wm wrote: ↑
28 Jan 2021 22:31
The death penalty for race defilement by whom? That was something completely impossible for political reasons.
Turkey reacted violently when they were declared non-Aryans in the thirties.
The death penalty for a Pole for race defilement would, without any exaggeration, have resulted in war.
The death penalty was carried out for race defilement during WW2 to Jews, Polish workers and other Eastern Workers for having sexual relations with Germans.
The death penalty for a Pole who had sexual relations with a German was not a part of the Nuremberg Laws, but it was a part of the Polish Decrees which were enacted on 8 March 1940. The Nazis even went to such extreme measures to prevent Poles and Germans having sexual relations that when Polish POWs raped two German women:
The practice went so far that even two young women from a village near Würzburg, one of whom (aged 16) was raped, and the other (aged 17), who was sexually assaulted by Polish prisoners of war in May 1940, had their heads shaved by the Storm Troopers and, with the permission of the magistrate and Party boss, then marched through the streets with signs round their necks that stated they were 'without honour'. The reaction of Catholic townsfolk, was 'complete rejected' of such measures. The injustice became doubly clear when a court later ruled that both women were innocent. Far from that giving pause to the Nazis, the Security Service (SD) that tracked public opinion noted that because of the deep shock of parents and family, these public defamation practices (unjust or not) showed the greater social impact of 'people's justice' over sending cases to court. The SD noted that the public relations effects lasted 'for weeks' as word of the events circulated. 'The most salutary effect' was the fear that such a thing could happen again, so that 'at least for the indefinite future' women would consider it prudent to avoid the Poles.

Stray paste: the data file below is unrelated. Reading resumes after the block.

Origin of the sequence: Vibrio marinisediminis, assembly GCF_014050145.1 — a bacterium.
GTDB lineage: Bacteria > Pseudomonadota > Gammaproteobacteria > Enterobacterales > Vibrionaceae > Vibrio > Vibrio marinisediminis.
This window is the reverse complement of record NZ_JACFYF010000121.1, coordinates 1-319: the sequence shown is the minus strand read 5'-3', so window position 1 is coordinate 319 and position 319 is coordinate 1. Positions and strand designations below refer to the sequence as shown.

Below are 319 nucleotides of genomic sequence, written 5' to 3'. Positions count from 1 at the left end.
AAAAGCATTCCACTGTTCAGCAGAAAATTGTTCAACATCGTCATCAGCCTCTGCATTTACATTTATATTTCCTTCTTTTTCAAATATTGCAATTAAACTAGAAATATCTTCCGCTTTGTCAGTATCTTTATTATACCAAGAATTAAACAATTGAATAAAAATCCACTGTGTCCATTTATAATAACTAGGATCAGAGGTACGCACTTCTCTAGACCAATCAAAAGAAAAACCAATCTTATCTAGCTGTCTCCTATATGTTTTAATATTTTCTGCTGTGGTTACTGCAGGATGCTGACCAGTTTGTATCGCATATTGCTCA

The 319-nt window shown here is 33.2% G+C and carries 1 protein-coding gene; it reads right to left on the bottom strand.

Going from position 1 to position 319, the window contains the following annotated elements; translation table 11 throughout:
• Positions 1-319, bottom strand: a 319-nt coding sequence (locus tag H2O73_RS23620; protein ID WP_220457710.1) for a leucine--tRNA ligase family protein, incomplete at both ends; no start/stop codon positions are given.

Robert Gellately, Backing Hitler: Consent and Coercion in Nazi Germany
, page 182.
The Gestapo continued to carry out public executions (by hanging) of Polish men, but did so away from spectators, still to the dismay of judicial authorities. In July 1941 a mildly phrased letter of complaint by the Nuremberg Higher Court President to the Minister of Justice in Berlin noted that the Gestapo hanged Julian Majlca for having an affair with a German who became pregnant (she was later given ten months in jail). After the execution all the Poles in the vicinity were marched past the body. ‘The fact that this execution took place without previous judicial hearing, was the subject of lively discussion.’ Apparently even the local Nazi Party boss was opposed. The same letter mentioned a case where the Gestapo in Regensburg went to the court jail, picked up another Pole being held for having forbidden relations and executed him. In November the same thing happened in the forest near Eschelbach, where the Pole Jarek was hanged for having relations with a 20-year-old woman. Again, 100 or so Poles from the area were led past. As a judicial report from mid-1942 makes clear, justice authorities were often left in the dark, knowing neither the charges nor even the number of such executions.
The issue of what should become of the German woman was much discussed among police authorities and the people. A popular response, as we have already seen, was that she should not be allowed to get off lightly. In a case from the Düsseldorf area (in June–July 1941), the minimum demand was that the woman have to witness the execution.
How the Poles were treated elsewhere is suggested by correspondence from other areas in Germany. Thus, a report from the Higher Court President in Jena on 31 May 1940 noted that two courts were supposed to deal with a Polish man who was accused of having sexual relations with a German woman; she was given seven years by the court, but before he could be tried, ‘an official of the Secret State Police appeared, took the files, and declared that the RSHA in Berlin had issued orders to hang the Pole’. In another case from the same area on 24 August 1940 the Gestapo took a man from the court prison in Gotha and hanged him in the presence of 50 Poles on the side of the road; the body remained there for 24 hours.
Ibid, various pages.
In fact, the Nazis even wanted to prevent the biological growth of Poles so by a decree that was passed on 10 September 1941 which imposed a partial marriage ban that made it only permissible for Polish women to marry at the age of 25 and Polish men to marry at the age of 28.
Eastern Workers were subjected to the same decrees as Polish workers which included the death penalty for sexual relations with Germans.
Turks were declared to be Aryans in 1936.